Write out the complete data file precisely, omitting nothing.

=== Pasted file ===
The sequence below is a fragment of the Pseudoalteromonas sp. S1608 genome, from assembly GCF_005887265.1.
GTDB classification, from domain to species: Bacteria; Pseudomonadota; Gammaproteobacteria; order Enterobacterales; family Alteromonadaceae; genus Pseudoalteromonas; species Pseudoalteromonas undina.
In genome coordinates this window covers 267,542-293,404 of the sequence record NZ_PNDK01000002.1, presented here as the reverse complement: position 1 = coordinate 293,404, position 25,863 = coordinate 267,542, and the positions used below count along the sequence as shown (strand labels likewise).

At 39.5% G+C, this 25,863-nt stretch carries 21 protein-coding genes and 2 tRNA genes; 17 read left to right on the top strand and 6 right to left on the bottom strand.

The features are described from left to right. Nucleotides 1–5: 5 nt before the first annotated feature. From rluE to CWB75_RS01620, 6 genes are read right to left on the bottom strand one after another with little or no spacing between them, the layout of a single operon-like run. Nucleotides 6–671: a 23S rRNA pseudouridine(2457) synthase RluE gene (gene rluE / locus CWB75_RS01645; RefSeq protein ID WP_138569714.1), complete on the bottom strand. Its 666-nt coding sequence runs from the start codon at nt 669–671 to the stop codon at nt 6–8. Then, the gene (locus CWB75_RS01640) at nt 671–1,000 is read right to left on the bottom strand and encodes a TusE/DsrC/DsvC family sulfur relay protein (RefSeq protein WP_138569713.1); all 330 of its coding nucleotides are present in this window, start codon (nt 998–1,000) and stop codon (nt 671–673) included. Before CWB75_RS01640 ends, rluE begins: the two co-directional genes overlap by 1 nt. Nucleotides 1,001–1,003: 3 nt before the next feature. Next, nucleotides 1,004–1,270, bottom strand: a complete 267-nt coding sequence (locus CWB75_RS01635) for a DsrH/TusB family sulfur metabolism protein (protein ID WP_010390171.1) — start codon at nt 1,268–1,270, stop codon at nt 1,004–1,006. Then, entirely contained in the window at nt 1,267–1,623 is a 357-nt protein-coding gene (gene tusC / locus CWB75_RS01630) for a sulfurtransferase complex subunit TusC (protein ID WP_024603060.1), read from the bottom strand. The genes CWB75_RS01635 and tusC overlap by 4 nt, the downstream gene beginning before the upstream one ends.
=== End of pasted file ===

The sequence below is a fragment of the Pseudoalteromonas sp. S1608 genome, from assembly GCF_005887265.1.
GTDB classification, from domain to species: Bacteria; Pseudomonadota; Gammaproteobacteria; order Enterobacterales; family Alteromonadaceae; genus Pseudoalteromonas; species Pseudoalteromonas undina.
In genome coordinates this window covers 267,542-293,404 of the sequence record NZ_PNDK01000002.1, presented here as the reverse complement: position 1 = coordinate 293,404, position 25,863 = coordinate 267,542, and the positions used below count along the sequence as shown (strand labels likewise).

At 39.5% G+C, this 25,863-nt stretch carries 21 protein-coding genes and 2 tRNA genes; 17 read left to right on the top strand and 6 right to left on the bottom strand.

The features are described from left to right. Nucleotides 1–5: 5 nt before the first annotated feature. From rluE to CWB75_RS01620, 6 genes are read right to left on the bottom strand one after another with little or no spacing between them, the layout of a single operon-like run. Nucleotides 6–671: a 23S rRNA pseudouridine(2457) synthase RluE gene (gene rluE / locus CWB75_RS01645; RefSeq protein ID WP_138569714.1), complete on the bottom strand. Its 666-nt coding sequence runs from the start codon at nt 669–671 to the stop codon at nt 6–8. Then, the gene (locus CWB75_RS01640) at nt 671–1,000 is read right to left on the bottom strand and encodes a TusE/DsrC/DsvC family sulfur relay protein (RefSeq protein WP_138569713.1); all 330 of its coding nucleotides are present in this window, start codon (nt 998–1,000) and stop codon (nt 671–673) included. Before CWB75_RS01640 ends, rluE begins: the two co-directional genes overlap by 1 nt. Nucleotides 1,001–1,003: 3 nt before the next feature. Next, nucleotides 1,004–1,270, bottom strand: a complete 267-nt coding sequence (locus CWB75_RS01635) for a DsrH/TusB family sulfur metabolism protein (protein ID WP_010390171.1) — start codon at nt 1,268–1,270, stop codon at nt 1,004–1,006. Then, entirely contained in the window at nt 1,267–1,623 is a 357-nt protein-coding gene (gene tusC / locus CWB75_RS01630) for a sulfurtransferase complex subunit TusC (protein ID WP_024603060.1), read from the bottom strand. The genes CWB75_RS01635 and tusC overlap by 4 nt, the downstream gene beginning before the upstream one ends.